Immunology 102 - The adaptive immune response -. Overview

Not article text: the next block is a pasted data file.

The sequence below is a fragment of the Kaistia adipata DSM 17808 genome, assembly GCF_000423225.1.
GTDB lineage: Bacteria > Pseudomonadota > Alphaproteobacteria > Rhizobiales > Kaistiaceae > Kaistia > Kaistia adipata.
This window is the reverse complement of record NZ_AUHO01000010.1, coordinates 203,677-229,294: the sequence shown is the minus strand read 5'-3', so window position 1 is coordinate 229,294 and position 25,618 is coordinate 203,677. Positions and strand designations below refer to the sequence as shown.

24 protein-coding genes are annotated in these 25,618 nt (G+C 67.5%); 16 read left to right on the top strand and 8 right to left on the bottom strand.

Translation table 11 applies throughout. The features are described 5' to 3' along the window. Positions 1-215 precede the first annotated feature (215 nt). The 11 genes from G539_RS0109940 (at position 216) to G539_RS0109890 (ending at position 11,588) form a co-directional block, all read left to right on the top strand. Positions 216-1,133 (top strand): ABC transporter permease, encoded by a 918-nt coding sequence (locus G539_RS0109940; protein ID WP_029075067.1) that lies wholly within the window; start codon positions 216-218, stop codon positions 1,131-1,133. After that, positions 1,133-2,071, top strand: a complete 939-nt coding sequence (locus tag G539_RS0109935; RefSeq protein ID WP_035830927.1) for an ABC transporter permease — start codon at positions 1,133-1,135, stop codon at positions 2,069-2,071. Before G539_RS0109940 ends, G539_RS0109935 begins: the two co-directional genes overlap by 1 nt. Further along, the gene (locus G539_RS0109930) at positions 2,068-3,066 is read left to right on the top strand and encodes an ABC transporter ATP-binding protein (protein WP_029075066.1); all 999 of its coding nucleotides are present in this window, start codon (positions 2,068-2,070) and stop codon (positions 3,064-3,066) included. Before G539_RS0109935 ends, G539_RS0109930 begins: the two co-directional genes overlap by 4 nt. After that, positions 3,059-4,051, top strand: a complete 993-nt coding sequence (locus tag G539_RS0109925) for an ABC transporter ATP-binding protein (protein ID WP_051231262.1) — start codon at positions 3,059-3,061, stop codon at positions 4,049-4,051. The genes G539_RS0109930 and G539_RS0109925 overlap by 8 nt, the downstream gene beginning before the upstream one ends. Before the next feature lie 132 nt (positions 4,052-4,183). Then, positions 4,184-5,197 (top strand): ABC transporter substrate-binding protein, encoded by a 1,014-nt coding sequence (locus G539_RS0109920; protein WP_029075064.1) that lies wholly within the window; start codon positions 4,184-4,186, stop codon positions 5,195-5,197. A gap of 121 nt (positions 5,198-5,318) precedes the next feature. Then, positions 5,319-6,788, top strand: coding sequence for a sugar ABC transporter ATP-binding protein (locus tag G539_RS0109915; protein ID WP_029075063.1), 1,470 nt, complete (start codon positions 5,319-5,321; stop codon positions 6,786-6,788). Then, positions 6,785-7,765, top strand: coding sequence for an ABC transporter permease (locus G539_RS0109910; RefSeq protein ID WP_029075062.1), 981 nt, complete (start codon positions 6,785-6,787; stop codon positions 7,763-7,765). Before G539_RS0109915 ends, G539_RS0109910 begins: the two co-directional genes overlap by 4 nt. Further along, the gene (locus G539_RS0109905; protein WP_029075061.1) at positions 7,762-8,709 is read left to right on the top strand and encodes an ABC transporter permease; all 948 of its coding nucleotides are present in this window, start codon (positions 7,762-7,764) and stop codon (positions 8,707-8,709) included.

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<ul><li> Slide 1 </li> <li> Immunology 102 - The adaptive immune response - </li> <li> Slide 2 </li> <li> Overview </li> <li> Slide 3 </li> <li> What are the two main phases of an immune response to a pathogen? Innate Adaptive immune responses </li> <li> Slide 4 </li> <li> What are the differences? rapidslower PAMPSSp. Ags limitedvery large noneyes Time course Specificity Diversity Memory Innate Adaptive </li> <li> Slide 5 </li> <li> Tissues of the adaptive immune response </li> <li> Slide 6 </li> <li> Cells of the adaptive immune response Lymphocytes B lymphocytes (B cells) T lymphocytes (T cells) Antigen presenting cells (APCs) </li> <li> Slide 7 </li> <li> B lymphocytes Main function is antibody production Humoral immune response Main target: Extracellular pathogens Predominantly bacteria </li> <li> Slide 8 </li> <li> B lymphocytes make antibody Nave B cells initially express membrane-bound antibody (the B cell receptor) Antigen activated B cells secrete antibodies Circulate in biologic fluids, or Bind to the surface of immune effector cells via Fc receptors </li> <li> Slide 9 </li> <li> Immunoglobulins Diverse specificities for all types of molecules Can bind virtually any antigen (anything) Macromolecules Proteins Lipids Polysaccharides Small molecules Both linear and conformational determinants recognized </li> <li> Slide 10 </li> <li> Immunoglobulins cont. Surface bound antibodies may exist on: Macrophages NK cells Neutrophils Mast cells etc. Ag + antibody + Fc receptor binding leads to internalization and degradation of the entire molecule </li> <li> Slide 11 </li> <li> Phases of the humoral immune response </li> <li> Slide 12 </li> <li> Adaptive immune response to extracellular pathogens </li> <li> Slide 13 </li> <li> Immunologic memory </li> <li> Slide 14 </li> <li> T lymphocytes Classification: Mature in thymus Surface TCR Recognize antigen (peptide) in the context of MHC (need APCs) (except NKT cells) Most function in adaptive immunity Exception gamma-delta T cells </li> <li> Slide 15 </li> <li> Antigen presenting cells Recognize antigen Present it to T cells in the context of MHC </li> <li> Slide 16 </li> <li> Antigen presenting cells </li> <li> Slide 17 </li> <li> T cells are fussy!!! </li> <li> Slide 18 </li> <li> APCs are clever!!! </li> <li> Slide 19 </li> <li> T lymphocytes Smorgasbord of subsets T helper (Th) cells About 50% of total circulating lymphocytes Th1, Th2, Th3 and more Memory T cells Cytotoxic T cells (Tc) Regulatory T cells (Tregs) NKT cells </li> <li> Slide 20 </li> <li> NK T lymphocytes Suppress or activate innate and adaptive immune responses Differentiate from NK cells Limited specificity for glycolipid-CD1 complexes </li> <li> Slide 21 </li> <li> Memory T lymphocytes </li> <li> Slide 22 </li> <li> Regulatory T lymphocytes Suppress the function of other T cells Regulate immune responses Maintain self-tolerance Very few in circulation, ~10% of the lymphocyte population in LN and spleen Markers: CD4+, CD25+, FoxP3+, CD3+ </li> <li> Slide 23 </li> <li> Cytotoxic T lymphocytes 2 main functions: Kill cells infected with microbes ie. IC pathogens, viruses Kill tumor cells Recognize antigen in the context of MHC type I Markers: CD8+, CD4-, CD3+ </li> <li> Slide 24 </li> <li> Tc cell activation </li> <li> Slide 25 </li> <li> T helper lymphocytes 2 main functions: B cell differentiation (humoral) Macrophage and Tc activation (cell-mediated) Recognize antigen in the context of MHC type II Markers: CD4+, CD8-, CD3+ </li> <li> Slide 26 </li> <li> Downloaded from: StudentConsult (on 31 January 2010 09:58 PM) 2005 Elsevier Th cells see EC pathogens with MHCII </li> <li> Slide 27 </li> <li> Th cell activation </li> <li> Slide 28 </li> <li> T helper lymphocytes 2 main functions: B cell differentiation (humoral) Macrophage and Tc activation (cell-mediated) So who helps who? </li> <li> Slide 29 </li> <li> Th1 Th2 hypothesis CD4+ Th cells were originally differentiated into 2 groups (functional classification): Th1: Develop from nave T cells under IL-12 influence from APCs Produce IFN- Involved in CMI (help Tc cells) Immunity to intracellular pathogens </li> <li> Slide 30 </li> <li> Th1 Th2 hypothesis CD4+ Th cells were originally differentiated into 2 groups (functional classification): Th2: Develop from nave T cells under IL-4 influence Produce IL-4, IL-5, IL-13 Involved in humoral immune response (help B cells) Immunity to EC pathogens, helminths </li> <li> Slide 31 </li> <li> Th1 Th2 hypothesis Also explained some immune mediated and allergic diseases: Th1 --&gt; organ specific auto-immunity Th2 --&gt; allergy, atopy But, did not fit all diseases </li> <li> Slide 32 </li> <li> A changing paradigm Th17 cells newest subset of T helper cells Originally thought to be Th1 cells IL-17 cant be classified as typical Th1 or Th2 cytokine (Infante-Duarte, et al. 2000) IL-23 promotes: Production of IL-17 from activated T-cells Expansion of IL-17 producing CD4+ cells (Aggarwal et al 2003) Lots of hypotheses, but not much known about function </li> <li> Slide 33 </li> <li> Differentiation of CD4+ T helper cells </li> <li> Slide 34 </li> <li> Th17 cells Characterized by their ability to make IL-17 IL-17 functions: Pro-inflammatory cytokine Mediates multiple chronic inflammatory responses Angiogenisis Leukocyte recruitment and chemotaxis Proinflammatory activation of endothelial and epithelial tissues </li> <li> Slide 35 </li> <li> Th17 cells Involved in clearance of organisms that Th1 and Th2 cant handle? Immunopathology: IBD MS Psoriasis Psoriatic arthritis Ankylosing spondylitis </li> <li> Slide 36 </li> <li> Inflammatory Bowel Disease Secondary inflammation from an aberrant immune response to GI microflora, food etc. Ulcerative colitis-only colon mucosal layer affected Crohns disease-all layers &amp; segments of GI tract can be affected </li> <li> Slide 37 </li> <li> Th17 cells in IBD Increased numbers of Th17 cells are found in the bowel wall of human IBD patients Th17 driven inflammation produces more severe colitis then Th1 inflammation (mice) </li> <li> Slide 38 </li> <li> IL-23 in IBD IL-23 Maintains Th17 activation Anti-IL-23 antibodies decreased colitis (mice) Genetic predisposition??? Certain IL-23R (polymorphic gene) on Th17 cells may predispose a patient or worsen the clinical signs of IBD </li> <li> Slide 39 </li> <li> Anti-inflammatory effects in GI disease Th17 cells may have some protective mechanisms IL-17A fortifies tight junctions between epithelial cells in vitro Anti-IL-17 antibodies increases severity of colitis in mice </li> <li> Slide 40 </li> <li> Pro-inflammatory effects in GI disease Th17 also secrete other pro-inflammatory cytokines IL-21 and IL-22 (significantly increased in IBD) Exposure to high levels of IL-23 (or hyperresponsive to IL-23) likely activates full pathogenic/anti-bacterial functions </li> <li> Slide 41 </li> <li> The role of Th17 in Multiple Sclerosis (MS) and Experimental Autoimmune Encephalomyelitis (EAE) </li> <li> Slide 42 </li> <li> MS Epidemiology Chronic, progressive, debilitating, neurologic Dz ~ 1 million people worldwide Heterogenous clinical presentation 85% of people 15% of people </li> <li> Slide 43 </li> <li> MS Pathophysiology Autoreactive T cells attack the CNS white matter multiple demyelinating lesions Myelin basic protein (MBP) is an important self Ag </li> <li> Slide 44 </li> <li> Waves of proinflammatory Th cells infiltrate the CNS during acute attacks Dz can be visualized on MRI as gadolinium enhancing lesions </li> <li> Slide 45 </li> <li> MS Etiology and Treatment Etiology: Unknown; Genetic and environmental risk factors Underlying viral infection (eg. EBV) Treatment: Anti-inflammatories (High dose Csts - acute attacks) Immunosuppressives (mitoxantrone) Immune modulators (IFNs) Prognosis: Poor long term Px; 50% at least dependent on a walking aid after 15 years of disease </li> <li> Slide 46 </li> <li> The Role of Th17 in EAE EAE is a rodent model of MS Originally though to be Th1 mediated, but . Th1/IL-12 knockout mice still develop EAE, while IL-23 knockout mice are not susceptible to EAE (Cua et al., 03) Helped elucidate the role of Th17 cells in MS: Neutralization of IL-17 the severity of EAE (Cua et al., 2003) IL-17A deficient mice show delayed onset and reduced maximum severity scores in EAE (Komiyama et al., 2006) </li> <li> Slide 47 </li> <li> The Role of Th17 in MS What we know from PBMNC cultures: patients w/ active MS display MBP-induced Th17 proliferation IL-17 production correlates with the presence of active MS plaques on MRI (Hedegaard et al., 2008) What we know from CSF: Th17 cells migrate preferentially across the BBB Higher expression of IL-17 mRNA and [IL-17] in patients with active MS What we know from brain tissue: IL-17 +ve perivascular lymphocytes present in active MS lesions vs quiescent lesions (Tzartos et al., 2007) </li> <li> Slide 48 </li> <li> Rheumatoid arthritis 1-2% of the population worldwide Cost $2 billion/year Chronic systemic disease Aetiology unknown Treat the cause. </li> <li> Slide 49 </li> <li> Slide 50 </li> <li> Downloaded from: StudentConsult (on 31 January 2010 09:58 PM) 2005 Elsevier </li> <li> Slide 51 </li> <li> Th17 cells Summary - Newly discovered subset of CD4+ T helper cells Involved in the pathogenesis of many chronic inflammatory diseases Exciting implications for disease treatment </li> </ul>